Occasion for this intro is that I am going to use this blog today to write about a personal conflict I had with someone. This is definitely another step towards the blurring of the public and the private, or maybe even an attempt of making my concern heard by the super-ego that can accept or dismiss my request (following my half-baked theory above).

What is peculiar about this conflict is that, in our own minds, we both are right. It is an illustration of the great degree of subjectivity to which our perception of a situation is subjected. It explains why wars get started: both parties being trapped in their own little constructions of their world.


I’ve changed my mind meanwhile. I am not going to write about this on the blog, at least not in the detailed way that I wanted to. It might be better, if you think of the death threats that some female bloggers are receiving these days. I’ve wondered in the past how Lenina’s ‘BF’ might respond to her posts about him, or his friends, which are not always favourable, but maybe he doesn’t know the address. Anyhow, explicit communication about this might only make the situation worse, as the person might read this blog and get offended (not a blogger….).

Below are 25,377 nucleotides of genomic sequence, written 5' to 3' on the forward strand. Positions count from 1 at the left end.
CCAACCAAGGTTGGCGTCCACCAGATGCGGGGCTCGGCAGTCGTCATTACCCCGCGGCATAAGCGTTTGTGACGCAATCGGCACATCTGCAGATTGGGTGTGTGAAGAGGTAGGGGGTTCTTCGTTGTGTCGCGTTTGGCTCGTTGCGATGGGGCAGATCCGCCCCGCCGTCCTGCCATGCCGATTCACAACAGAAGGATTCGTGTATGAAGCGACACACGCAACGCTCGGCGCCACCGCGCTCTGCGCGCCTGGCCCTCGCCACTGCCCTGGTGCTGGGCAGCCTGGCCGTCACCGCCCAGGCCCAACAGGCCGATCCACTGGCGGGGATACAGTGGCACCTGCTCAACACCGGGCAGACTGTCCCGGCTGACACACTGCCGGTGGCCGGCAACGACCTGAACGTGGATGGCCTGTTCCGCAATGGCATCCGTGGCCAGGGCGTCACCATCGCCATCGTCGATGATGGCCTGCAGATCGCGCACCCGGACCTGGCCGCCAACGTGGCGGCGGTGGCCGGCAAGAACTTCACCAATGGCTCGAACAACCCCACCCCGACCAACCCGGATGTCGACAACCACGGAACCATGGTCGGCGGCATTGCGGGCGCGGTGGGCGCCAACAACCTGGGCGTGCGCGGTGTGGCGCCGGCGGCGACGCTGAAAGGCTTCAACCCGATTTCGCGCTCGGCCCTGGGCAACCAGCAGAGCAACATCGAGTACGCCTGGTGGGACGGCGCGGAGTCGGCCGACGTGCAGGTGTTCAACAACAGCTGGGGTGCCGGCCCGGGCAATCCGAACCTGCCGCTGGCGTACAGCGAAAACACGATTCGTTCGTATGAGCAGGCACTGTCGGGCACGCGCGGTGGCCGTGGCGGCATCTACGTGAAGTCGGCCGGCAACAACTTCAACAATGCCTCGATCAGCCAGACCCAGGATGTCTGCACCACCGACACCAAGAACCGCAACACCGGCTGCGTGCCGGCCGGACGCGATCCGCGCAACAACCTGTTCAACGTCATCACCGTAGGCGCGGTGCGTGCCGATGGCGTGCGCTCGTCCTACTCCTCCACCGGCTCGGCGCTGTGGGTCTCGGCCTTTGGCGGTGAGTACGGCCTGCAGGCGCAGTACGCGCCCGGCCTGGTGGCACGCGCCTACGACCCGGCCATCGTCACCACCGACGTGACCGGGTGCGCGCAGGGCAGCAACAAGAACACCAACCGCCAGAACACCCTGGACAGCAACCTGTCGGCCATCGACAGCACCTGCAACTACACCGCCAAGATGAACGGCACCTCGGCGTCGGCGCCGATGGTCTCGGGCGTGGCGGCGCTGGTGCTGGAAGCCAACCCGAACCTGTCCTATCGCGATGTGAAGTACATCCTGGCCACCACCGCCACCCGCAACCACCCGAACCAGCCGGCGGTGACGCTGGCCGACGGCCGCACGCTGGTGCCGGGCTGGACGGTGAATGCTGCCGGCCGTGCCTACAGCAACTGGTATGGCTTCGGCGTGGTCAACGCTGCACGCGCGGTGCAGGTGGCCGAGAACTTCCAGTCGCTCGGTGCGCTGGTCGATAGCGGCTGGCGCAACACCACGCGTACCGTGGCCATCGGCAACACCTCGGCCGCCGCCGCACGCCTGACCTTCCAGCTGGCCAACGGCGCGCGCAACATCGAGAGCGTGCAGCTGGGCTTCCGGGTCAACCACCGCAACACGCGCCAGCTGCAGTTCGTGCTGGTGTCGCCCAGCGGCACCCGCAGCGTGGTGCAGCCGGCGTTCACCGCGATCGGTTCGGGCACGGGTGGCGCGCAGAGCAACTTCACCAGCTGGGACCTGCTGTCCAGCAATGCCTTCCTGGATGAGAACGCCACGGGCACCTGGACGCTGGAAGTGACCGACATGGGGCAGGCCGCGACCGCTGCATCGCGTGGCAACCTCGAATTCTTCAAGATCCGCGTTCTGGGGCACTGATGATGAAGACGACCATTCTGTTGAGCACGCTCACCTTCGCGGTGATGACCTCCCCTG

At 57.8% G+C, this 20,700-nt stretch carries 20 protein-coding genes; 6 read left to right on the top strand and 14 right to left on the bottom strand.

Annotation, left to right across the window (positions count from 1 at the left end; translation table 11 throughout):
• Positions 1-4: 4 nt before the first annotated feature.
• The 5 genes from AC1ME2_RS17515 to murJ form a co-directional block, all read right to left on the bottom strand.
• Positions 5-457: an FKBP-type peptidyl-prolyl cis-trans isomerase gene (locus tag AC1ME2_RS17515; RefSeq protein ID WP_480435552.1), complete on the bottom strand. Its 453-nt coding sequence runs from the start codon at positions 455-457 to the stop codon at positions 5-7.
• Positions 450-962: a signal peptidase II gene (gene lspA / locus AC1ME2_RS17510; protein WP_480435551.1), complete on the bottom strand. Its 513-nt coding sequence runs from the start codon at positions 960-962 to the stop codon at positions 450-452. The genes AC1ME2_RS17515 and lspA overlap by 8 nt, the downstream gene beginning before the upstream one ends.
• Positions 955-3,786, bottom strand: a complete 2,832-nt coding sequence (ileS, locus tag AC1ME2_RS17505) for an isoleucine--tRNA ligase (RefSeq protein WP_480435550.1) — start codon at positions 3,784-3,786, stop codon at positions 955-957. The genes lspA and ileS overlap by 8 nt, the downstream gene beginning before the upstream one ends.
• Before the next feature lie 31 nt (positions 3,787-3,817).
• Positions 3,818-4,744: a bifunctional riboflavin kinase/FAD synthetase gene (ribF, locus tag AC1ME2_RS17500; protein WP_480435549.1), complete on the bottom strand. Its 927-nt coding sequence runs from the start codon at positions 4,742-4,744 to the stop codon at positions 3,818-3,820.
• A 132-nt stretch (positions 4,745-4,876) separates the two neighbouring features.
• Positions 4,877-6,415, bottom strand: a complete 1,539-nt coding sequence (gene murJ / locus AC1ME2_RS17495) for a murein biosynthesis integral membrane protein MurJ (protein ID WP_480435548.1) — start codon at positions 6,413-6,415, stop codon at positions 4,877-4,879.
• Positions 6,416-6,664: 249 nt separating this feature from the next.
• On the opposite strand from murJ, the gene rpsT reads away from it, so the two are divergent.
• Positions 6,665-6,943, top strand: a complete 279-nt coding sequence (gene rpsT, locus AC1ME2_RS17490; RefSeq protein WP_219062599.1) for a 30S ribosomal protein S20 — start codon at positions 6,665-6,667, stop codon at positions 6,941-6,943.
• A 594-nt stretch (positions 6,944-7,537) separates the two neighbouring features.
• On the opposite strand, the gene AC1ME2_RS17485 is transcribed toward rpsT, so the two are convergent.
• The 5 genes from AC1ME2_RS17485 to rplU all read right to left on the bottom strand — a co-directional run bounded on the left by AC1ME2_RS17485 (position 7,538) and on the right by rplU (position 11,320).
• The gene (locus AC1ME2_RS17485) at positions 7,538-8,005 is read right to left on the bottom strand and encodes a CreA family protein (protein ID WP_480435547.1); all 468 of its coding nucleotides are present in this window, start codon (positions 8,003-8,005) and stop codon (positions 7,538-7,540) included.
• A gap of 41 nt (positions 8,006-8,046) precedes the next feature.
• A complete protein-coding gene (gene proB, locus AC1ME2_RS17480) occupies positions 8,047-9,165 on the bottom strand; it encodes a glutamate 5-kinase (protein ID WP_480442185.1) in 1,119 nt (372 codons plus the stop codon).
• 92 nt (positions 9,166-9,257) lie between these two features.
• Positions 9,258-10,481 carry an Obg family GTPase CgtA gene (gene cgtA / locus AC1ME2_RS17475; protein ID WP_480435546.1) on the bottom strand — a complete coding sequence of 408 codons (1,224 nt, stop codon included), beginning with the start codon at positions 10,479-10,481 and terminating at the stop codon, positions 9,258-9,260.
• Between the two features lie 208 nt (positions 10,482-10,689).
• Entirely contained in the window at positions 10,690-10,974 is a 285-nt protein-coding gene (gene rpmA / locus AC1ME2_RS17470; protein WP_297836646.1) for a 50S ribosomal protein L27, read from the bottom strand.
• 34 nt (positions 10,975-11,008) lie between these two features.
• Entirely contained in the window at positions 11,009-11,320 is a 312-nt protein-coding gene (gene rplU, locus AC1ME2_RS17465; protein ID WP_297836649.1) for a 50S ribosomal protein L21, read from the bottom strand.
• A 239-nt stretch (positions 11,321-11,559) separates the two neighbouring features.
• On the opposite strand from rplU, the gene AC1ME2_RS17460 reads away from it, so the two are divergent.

Although it would be a story worthwhile sharing, featuring dissent arising from using diverging terminology from different disciplines, misunderstanding and mistrust originating from wrong assumptions about the workings of technology, a clash of gendered behaviour, and a mutual pushing the buttons of each other’s inferiority complexes (I don’t know exactly which buttons exactly I pushed, but I know which of mine were activated: Never say something to a TEFL person that would make it appear as though you thought TEFL folk weren’t proper academics. They already think they are not, and being a TEFL person alone gives most of them a sense of failure. Most of them have turned to teaching English because it was their last exit to a regular income. More about the inferior complexes of TEFL people to be found at the English droid’s page.)